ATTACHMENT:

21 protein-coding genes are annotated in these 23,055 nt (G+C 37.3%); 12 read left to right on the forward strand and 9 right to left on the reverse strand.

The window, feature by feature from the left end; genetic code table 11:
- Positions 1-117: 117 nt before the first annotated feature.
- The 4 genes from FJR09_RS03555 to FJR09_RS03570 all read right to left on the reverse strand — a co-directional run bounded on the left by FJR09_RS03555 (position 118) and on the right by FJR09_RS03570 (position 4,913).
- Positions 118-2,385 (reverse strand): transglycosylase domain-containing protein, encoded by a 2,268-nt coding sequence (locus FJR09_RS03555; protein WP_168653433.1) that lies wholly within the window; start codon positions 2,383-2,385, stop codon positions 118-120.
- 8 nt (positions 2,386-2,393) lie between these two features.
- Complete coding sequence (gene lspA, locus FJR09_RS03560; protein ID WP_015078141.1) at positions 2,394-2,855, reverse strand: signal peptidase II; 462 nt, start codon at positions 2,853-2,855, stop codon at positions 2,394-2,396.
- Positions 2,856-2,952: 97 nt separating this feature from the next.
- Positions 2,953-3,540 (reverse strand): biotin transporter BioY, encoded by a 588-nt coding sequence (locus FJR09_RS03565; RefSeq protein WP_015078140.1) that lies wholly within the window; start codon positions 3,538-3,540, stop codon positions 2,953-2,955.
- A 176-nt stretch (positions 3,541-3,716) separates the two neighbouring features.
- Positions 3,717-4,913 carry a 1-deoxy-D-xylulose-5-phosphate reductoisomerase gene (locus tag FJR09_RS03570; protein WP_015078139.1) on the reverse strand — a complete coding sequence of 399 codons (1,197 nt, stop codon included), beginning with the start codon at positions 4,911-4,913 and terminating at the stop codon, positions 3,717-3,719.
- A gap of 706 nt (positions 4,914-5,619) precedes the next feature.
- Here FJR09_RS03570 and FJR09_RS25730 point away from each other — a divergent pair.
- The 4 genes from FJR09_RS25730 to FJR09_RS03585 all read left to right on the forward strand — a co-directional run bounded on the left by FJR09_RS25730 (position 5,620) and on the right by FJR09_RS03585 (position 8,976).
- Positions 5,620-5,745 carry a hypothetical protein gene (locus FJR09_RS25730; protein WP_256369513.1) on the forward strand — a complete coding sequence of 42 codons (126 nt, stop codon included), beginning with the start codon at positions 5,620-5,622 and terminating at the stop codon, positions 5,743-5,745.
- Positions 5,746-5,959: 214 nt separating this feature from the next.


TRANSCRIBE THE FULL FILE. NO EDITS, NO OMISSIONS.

21 protein-coding genes are annotated in these 23,055 nt (G+C 37.3%); 12 read left to right on the forward strand and 9 right to left on the reverse strand.

The window, feature by feature from the left end; genetic code table 11:
- Positions 1-117: 117 nt before the first annotated feature.
- The 4 genes from FJR09_RS03555 to FJR09_RS03570 all read right to left on the reverse strand — a co-directional run bounded on the left by FJR09_RS03555 (position 118) and on the right by FJR09_RS03570 (position 4,913).
- Positions 118-2,385 (reverse strand): transglycosylase domain-containing protein, encoded by a 2,268-nt coding sequence (locus FJR09_RS03555; protein WP_168653433.1) that lies wholly within the window; start codon positions 2,383-2,385, stop codon positions 118-120.
- 8 nt (positions 2,386-2,393) lie between these two features.
- Complete coding sequence (gene lspA, locus FJR09_RS03560; protein ID WP_015078141.1) at positions 2,394-2,855, reverse strand: signal peptidase II; 462 nt, start codon at positions 2,853-2,855, stop codon at positions 2,394-2,396.
- Positions 2,856-2,952: 97 nt separating this feature from the next.
- Positions 2,953-3,540 (reverse strand): biotin transporter BioY, encoded by a 588-nt coding sequence (locus FJR09_RS03565; RefSeq protein WP_015078140.1) that lies wholly within the window; start codon positions 3,538-3,540, stop codon positions 2,953-2,955.
- A 176-nt stretch (positions 3,541-3,716) separates the two neighbouring features.
- Positions 3,717-4,913 carry a 1-deoxy-D-xylulose-5-phosphate reductoisomerase gene (locus tag FJR09_RS03570; protein WP_015078139.1) on the reverse strand — a complete coding sequence of 399 codons (1,197 nt, stop codon included), beginning with the start codon at positions 4,911-4,913 and terminating at the stop codon, positions 3,717-3,719.
- A gap of 706 nt (positions 4,914-5,619) precedes the next feature.
- Here FJR09_RS03570 and FJR09_RS25730 point away from each other — a divergent pair.
- The 4 genes from FJR09_RS25730 to FJR09_RS03585 all read left to right on the forward strand — a co-directional run bounded on the left by FJR09_RS25730 (position 5,620) and on the right by FJR09_RS03585 (position 8,976).
- Positions 5,620-5,745 carry a hypothetical protein gene (locus FJR09_RS25730; protein WP_256369513.1) on the forward strand — a complete coding sequence of 42 codons (126 nt, stop codon included), beginning with the start codon at positions 5,620-5,622 and terminating at the stop codon, positions 5,743-5,745.
- Positions 5,746-5,959: 214 nt separating this feature from the next.